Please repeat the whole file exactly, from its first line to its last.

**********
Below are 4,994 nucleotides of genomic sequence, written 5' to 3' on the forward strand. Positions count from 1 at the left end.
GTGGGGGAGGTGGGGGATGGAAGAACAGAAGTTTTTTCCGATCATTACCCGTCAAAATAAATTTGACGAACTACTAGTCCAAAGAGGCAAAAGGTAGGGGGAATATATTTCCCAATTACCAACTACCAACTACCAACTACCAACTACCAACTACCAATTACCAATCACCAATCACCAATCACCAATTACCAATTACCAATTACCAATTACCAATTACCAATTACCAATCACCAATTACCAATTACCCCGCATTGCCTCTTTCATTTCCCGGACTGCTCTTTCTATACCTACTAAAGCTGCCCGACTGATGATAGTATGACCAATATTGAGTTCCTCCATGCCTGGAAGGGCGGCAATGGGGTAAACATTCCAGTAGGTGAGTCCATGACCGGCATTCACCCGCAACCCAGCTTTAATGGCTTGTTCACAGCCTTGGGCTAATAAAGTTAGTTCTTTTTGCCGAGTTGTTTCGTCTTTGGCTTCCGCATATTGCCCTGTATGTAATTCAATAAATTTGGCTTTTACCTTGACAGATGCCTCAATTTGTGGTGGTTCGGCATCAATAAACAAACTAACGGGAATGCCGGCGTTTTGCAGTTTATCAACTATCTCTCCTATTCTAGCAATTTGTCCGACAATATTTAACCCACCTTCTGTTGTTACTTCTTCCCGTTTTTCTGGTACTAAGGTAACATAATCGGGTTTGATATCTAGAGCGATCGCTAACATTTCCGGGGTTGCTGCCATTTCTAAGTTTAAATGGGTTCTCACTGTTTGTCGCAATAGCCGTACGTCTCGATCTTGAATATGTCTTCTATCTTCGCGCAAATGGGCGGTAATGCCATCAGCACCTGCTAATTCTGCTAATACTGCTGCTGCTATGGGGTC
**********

Below are 4,994 nucleotides of genomic sequence, written 5' to 3' on the forward strand. Positions count from 1 at the left end.
GTGGGGGAGGTGGGGGATGGAAGAACAGAAGTTTTTTCCGATCATTACCCGTCAAAATAAATTTGACGAACTACTAGTCCAAAGAGGCAAAAGGTAGGGGGAATATATTTCCCAATTACCAACTACCAACTACCAACTACCAACTACCAACTACCAATTACCAATCACCAATCACCAATCACCAATTACCAATTACCAATTACCAATTACCAATTACCAATTACCAATCACCAATTACCAATTACCCCGCATTGCCTCTTTCATTTCCCGGACTGCTCTTTCTATACCTACTAAAGCTGCCCGACTGATGATAGTATGACCAATATTGAGTTCCTCCATGCCTGGAAGGGCGGCAATGGGGTAAACATTCCAGTAGGTGAGTCCATGACCGGCATTCACCCGCAACCCAGCTTTAATGGCTTGTTCACAGCCTTGGGCTAATAAAGTTAGTTCTTTTTGCCGAGTTGTTTCGTCTTTGGCTTCCGCATATTGCCCTGTATGTAATTCAATAAATTTGGCTTTTACCTTGACAGATGCCTCAATTTGTGGTGGTTCGGCATCAATAAACAAACTAACGGGAATGCCGGCGTTTTGCAGTTTATCAACTATCTCTCCTATTCTAGCAATTTGTCCGACAATATTTAACCCACCTTCTGTTGTTACTTCTTCCCGTTTTTCTGGTACTAAGGTAACATAATCGGGTTTGATATCTAGAGCGATCGCTAACATTTCCGGGGTTGCTGCCATTTCTAAGTTTAAATGGGTTCTCACTGTTTGTCGCAATAGCCGTACGTCTCGATCTTGAATATGTCTTCTATCTTCGCGCAAATGGGCGGTAATGCCATCAGCACCTGCTAATTCTGCTAATACTGCTGCTGCTATGGGGTC